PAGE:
Slowing the spread of coronavirus: Why some people aren't social distancing

Health officials are instituting measures to decrease mass gatherings.

As the novel coronavirus continues to spread across the United States, colleges and businesses throughout the country are shutting down campuses or shifting to working from home.

Health officials are instituting measures to decrease the number of mass gatherings and public events are being postponed, companies are implementing work from home policies and universities are canceling in-person classes.

Social distancing, a term that means actively avoiding crowded public places, is a key element in decreasing the rapid spread of COVID-19, which scientists call "flattening the curve." This is an effort intended to "limit exposure by reducing face-to-face contact and preventing spread among people in community settings," Dr. Nancy Messonnier, director of the Center for the National Center for Immunization and Respiratory Diseases, said in a Centers for Disease Control and Prevention telebriefing to the media.

But some may be viewing this as an early start to spring break partying and social get-togethers.

"The first day that school was canceled, people went out to a bar during the day and got Corona beers," a graduate student in New York City told ABC News.

PHOTO: A street performer sits alone at Fisherman's Wharf in San Francisco, Thursday, March 12, 2020.
A street performer sits alone at Fisherman's Wharf in San Francisco, Thursday, March 12, 2020.
Jeff Chiu/AP

With the weather warming up, parks and public spaces appear to be more packed than ever, raising the question: Are people overlooking the reasoning for these recommendations or are they just throwing caution to the wind?

"Students were playing spike ball on the lawns. The class cancellations produced more mass gatherings, which were exactly what the school was trying to prevent," an undergraduate student at Columbia University told ABC News.

Risk perception experts say that empowering the public with information and educating them about the risks is essential for smooth cooperation -- something that may be lacking in certain circumstances. According to the graduate student, "the theory behind canceling wasn't explained."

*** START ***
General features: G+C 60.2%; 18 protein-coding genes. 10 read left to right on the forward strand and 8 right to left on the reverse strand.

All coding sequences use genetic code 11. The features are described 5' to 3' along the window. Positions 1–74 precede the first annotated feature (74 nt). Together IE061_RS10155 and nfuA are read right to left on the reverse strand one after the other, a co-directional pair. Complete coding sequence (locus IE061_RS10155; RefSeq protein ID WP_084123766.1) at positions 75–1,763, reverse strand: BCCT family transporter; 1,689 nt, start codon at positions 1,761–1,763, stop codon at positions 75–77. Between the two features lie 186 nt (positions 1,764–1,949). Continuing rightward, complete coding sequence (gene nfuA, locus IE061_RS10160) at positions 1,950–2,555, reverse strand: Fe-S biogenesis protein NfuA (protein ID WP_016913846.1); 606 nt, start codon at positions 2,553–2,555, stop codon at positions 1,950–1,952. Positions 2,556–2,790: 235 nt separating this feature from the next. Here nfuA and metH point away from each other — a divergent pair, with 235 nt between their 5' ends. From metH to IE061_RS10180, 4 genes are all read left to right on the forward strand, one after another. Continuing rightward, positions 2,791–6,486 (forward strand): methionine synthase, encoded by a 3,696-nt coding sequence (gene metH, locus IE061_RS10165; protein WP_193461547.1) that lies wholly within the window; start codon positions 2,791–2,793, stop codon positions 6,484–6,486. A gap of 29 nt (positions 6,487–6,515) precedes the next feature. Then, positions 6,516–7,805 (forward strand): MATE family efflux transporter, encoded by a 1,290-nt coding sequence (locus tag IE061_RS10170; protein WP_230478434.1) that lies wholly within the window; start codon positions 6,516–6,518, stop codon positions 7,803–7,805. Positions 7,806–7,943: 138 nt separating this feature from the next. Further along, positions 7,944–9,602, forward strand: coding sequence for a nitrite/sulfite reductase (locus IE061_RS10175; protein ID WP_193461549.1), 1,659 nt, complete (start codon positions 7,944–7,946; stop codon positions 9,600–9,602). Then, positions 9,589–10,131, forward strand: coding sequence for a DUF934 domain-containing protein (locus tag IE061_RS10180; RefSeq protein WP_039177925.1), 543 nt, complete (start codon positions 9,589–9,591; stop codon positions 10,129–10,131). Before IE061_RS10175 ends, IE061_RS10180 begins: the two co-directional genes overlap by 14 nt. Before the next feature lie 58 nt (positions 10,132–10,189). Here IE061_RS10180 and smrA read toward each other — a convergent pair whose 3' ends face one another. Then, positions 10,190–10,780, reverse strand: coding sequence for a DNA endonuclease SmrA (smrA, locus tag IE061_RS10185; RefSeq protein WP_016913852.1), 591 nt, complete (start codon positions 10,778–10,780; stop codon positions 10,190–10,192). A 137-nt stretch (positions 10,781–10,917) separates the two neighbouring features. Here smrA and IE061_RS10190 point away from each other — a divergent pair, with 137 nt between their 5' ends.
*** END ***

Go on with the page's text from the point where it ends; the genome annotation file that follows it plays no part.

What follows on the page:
However, some find that adjusting to these new norms can be a challenge even when equipped with the reason for their importance. The Columbia student said that although the school was informative about their rationale for moving classes online, "students don't feel it will be as effective and are less engaged."

"I think a range of responses would be expected," said Dr. Jennifer Beckjord, senior director of Clinical Services at the University of Pittsburgh Medical Center Western Psychiatric Hospital. "The typical college student may not be feeling stressed by the widespread implications of the situation because they may not be seeing confirmed cases of COVID-19 on their campuses, have significant investments in the stock market or be in the workforce, and therefore are not directly affected."

A 41-year-old employee working from home for a major company in Boston said they think part of the disconnect may be due to age.

"I think that's partially related to reaching an age where people are in the same boat with me in terms of having older parents and children or other relatives with health challenges; they understand that this virus poses a serious health risk," the employee said. "Younger coworkers seem to be taking it a little less seriously."

"People our age sometimes feel like they'll be fine no matter what, not realizing that they could spread this to older people or those with weaker immune systems," said the graduate student.

The Columbia student echoed this sentiment, saying, "We felt like we were removed enough from the potential exposure and at this point, it was a joke rather than a serious concern."

Beckjord agreed that it may be more difficult for people to recognize the significance or risk when they are in a situation where it hasn't hit home yet, and that their widely variable responses depend on what information they are actively seeking out.

"We don't have context to compare this to, and people in their personal lives may not yet be affected," Beckjord said. "It doesn't feel real -- that could certainly be a factor."

Health experts are urging the public to comply with recommendations. However, this will require consistent and transparent messaging from organizations of all kinds -- government, corporations and religious institutions -- about the gravity of the COVID-19 pandemic and the importance of social changes.

"People need to understand that there are personal responsibilities that we're asking everyone in the United States to take to make sure that they're doing their best to protect themselves and their families and their communities," Messonnier said recently on a CDC briefing.

Eden David is studying neuroscience at Columbia University and matriculating to medical school later this year. Melanie R. Graber, M.D., is an internal medicine resident physician at the University of Connecticut School of Medicine. Chloë E. Nunneley, M.D., is a pediatric resident physician at Boston Children's Hospital & Boston Medical Center. They are all contributors in the ABC News Medical Unit.

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